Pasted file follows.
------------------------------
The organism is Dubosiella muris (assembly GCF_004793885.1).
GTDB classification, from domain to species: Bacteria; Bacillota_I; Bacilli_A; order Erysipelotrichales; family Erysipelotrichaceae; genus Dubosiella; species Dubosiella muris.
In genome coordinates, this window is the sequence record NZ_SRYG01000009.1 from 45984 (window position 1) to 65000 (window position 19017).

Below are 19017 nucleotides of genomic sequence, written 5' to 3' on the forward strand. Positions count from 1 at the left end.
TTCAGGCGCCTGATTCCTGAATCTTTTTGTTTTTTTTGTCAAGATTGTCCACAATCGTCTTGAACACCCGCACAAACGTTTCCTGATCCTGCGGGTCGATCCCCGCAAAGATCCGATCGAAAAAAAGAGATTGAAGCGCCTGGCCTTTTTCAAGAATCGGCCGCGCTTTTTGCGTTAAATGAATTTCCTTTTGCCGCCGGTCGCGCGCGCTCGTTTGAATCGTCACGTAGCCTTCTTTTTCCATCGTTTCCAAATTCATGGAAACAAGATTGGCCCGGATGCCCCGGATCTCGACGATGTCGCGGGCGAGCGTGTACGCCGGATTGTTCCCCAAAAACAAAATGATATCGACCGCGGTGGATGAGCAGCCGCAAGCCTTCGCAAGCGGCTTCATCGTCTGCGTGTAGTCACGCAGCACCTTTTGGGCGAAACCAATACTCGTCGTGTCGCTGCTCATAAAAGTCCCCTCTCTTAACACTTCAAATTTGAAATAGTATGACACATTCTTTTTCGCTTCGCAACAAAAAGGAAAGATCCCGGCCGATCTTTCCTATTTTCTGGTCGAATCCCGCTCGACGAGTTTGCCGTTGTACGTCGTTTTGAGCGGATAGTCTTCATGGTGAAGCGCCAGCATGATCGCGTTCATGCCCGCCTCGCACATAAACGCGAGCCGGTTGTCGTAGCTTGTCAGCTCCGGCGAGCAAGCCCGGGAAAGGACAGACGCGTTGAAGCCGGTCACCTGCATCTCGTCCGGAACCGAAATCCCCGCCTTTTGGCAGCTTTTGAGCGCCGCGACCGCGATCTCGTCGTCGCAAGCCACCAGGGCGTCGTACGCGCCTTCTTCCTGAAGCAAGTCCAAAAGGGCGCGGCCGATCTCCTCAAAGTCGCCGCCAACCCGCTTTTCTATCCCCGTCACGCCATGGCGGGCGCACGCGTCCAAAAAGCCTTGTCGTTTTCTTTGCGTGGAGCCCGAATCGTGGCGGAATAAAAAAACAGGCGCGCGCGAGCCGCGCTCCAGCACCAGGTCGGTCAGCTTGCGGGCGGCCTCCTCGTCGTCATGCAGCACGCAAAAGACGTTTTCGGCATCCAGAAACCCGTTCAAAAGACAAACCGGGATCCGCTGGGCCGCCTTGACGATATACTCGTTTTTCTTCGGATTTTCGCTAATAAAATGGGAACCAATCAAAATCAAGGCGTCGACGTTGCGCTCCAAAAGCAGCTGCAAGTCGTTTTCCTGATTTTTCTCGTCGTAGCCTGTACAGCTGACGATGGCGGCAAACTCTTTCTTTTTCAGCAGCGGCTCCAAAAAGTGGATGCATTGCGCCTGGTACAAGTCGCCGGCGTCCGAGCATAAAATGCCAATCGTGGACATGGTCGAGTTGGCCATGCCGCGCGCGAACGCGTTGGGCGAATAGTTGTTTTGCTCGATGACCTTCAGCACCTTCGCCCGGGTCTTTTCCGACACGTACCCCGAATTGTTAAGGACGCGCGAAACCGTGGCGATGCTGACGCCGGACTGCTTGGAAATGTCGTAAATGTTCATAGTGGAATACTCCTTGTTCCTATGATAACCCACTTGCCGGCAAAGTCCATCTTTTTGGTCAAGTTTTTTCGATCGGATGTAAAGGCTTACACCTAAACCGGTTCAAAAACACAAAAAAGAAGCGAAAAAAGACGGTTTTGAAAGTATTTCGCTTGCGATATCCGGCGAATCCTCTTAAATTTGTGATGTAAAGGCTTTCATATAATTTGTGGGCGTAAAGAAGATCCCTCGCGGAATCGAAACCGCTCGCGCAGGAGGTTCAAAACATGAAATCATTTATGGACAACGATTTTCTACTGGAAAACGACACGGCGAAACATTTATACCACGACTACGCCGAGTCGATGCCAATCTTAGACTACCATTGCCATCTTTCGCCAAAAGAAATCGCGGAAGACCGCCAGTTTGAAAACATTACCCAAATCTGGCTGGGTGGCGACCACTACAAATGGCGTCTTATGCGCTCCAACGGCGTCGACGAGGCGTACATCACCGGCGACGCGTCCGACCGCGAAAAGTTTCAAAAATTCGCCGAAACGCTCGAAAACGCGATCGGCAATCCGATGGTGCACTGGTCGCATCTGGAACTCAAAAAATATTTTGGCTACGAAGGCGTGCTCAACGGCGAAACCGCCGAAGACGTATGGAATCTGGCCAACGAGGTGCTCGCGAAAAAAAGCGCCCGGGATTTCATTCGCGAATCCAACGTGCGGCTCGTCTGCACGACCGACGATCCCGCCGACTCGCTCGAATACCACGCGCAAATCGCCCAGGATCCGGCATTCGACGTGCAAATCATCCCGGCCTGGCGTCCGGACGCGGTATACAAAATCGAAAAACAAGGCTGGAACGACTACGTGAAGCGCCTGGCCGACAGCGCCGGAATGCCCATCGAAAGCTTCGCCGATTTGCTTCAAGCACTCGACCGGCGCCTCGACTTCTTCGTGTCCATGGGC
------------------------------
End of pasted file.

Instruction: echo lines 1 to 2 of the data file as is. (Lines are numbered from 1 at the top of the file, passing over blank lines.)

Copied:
The organism is Dubosiella muris (assembly GCF_004793885.1).
GTDB classification, from domain to species: Bacteria; Bacillota_I; Bacilli_A; order Erysipelotrichales; family Erysipelotrichaceae; genus Dubosiella; species Dubosiella muris.